The resilient city
Cities must withstand crises, disasters and climate change. Expert Detlef Kurth tells us how this is possible.
Professor Kurth, when it comes to the future of cities, people often talk of urban resilience. What does this term mean?
In the Memorandum on Urban Resilience, we define a triad of attributes for cities. First, resilience means 'bouncing back', i.e. returning to their original state after a crisis or disaster. But that is not enough for sustainable urban development. We therefore need two further dimensions: adaptation and transformation; in other words preparing cities for crises and changing them to make them more sustainable and resilient in the future.
How do cities become resilient?
The first step for a city is to become aware of future crises and disasters. It's very important to have a robust and redundant infrastructure that works well even in a crisis. But it's also about including the resilience aspect in construction projects and assessing future crises. This is part of preventive planning. This includes a risk analysis – for example to see where floods are a threat, or where heat events are to be expected and whether there are people at risk living there. Germany has been fortunate so far in that there have not been many disasters – as a result, however, there is a lack of risk awareness, so the country has some catching up to do.
You also talk about cities in terms of 'colours'. What do you understand by that?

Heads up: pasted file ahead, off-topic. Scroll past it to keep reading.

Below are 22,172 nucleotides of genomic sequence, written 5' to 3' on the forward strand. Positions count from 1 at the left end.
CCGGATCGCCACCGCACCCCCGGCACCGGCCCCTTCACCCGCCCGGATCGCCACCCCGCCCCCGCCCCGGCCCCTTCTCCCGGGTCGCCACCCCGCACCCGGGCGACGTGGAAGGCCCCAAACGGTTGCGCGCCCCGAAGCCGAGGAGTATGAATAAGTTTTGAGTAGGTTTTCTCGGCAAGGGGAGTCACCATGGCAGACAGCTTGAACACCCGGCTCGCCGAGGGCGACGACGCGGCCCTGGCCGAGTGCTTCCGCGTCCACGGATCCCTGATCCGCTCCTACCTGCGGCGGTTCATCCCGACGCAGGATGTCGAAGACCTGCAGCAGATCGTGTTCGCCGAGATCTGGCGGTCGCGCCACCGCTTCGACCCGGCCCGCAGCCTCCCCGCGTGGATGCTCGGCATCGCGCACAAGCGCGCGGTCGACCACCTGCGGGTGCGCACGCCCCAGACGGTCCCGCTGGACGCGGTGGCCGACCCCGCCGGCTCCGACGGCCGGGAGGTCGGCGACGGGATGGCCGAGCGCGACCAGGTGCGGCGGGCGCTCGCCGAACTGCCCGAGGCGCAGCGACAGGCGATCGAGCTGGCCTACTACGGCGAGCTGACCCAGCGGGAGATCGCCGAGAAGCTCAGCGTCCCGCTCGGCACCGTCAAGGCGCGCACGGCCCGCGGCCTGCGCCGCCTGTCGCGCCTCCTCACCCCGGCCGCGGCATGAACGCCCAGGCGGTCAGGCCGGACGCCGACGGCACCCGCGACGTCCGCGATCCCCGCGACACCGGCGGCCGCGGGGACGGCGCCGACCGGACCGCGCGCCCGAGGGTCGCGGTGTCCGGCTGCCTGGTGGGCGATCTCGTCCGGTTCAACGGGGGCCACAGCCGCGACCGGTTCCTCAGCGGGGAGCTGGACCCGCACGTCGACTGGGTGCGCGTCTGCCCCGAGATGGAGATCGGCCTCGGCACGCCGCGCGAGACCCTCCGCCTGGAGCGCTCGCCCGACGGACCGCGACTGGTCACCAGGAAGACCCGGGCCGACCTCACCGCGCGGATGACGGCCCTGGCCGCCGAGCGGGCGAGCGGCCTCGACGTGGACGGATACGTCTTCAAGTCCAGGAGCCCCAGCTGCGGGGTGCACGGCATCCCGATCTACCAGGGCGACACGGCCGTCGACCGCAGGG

Climate-adaptation strategy speaks of four concepts – green, blue, grey and white – that are closely related to resilience and define goals for cities. Green city means more plants for the microclimate and air quality. Blue city means more water, which means evaporation areas and open waterways to combat extreme heat. Grey city means creating more shade, especially in summer. White city refers to the albedo effect, that white surfaces reflect sunlight and thus counteract the overheating of the city.
It's important for us to learn from each other.
Are there any cities that are considered role models when it comes to resilience?
There are several, and we have studied them. In Europe, for example, there is Rotterdam in the field of flooding. Asian examples include Hong Kong, Taipei and Japanese cities which dealt with the effects of pandemics and earthquakes very early on. But also in India and the United States there are cities that are pursuing interesting approaches. It's therefore important to internationalize urban-development policy in Germany, and to intensify the exchange of information on resilience, for example through city partnerships. It's important for us to learn from each other.
Professor Dr Detlef Kurth of the TU Kaiserslautern is, among other things, chair of the expert group for the preparation of the 'Memorandum on Urban Resilience' for the Federal Ministry of Housing, Urban Development and Construction.
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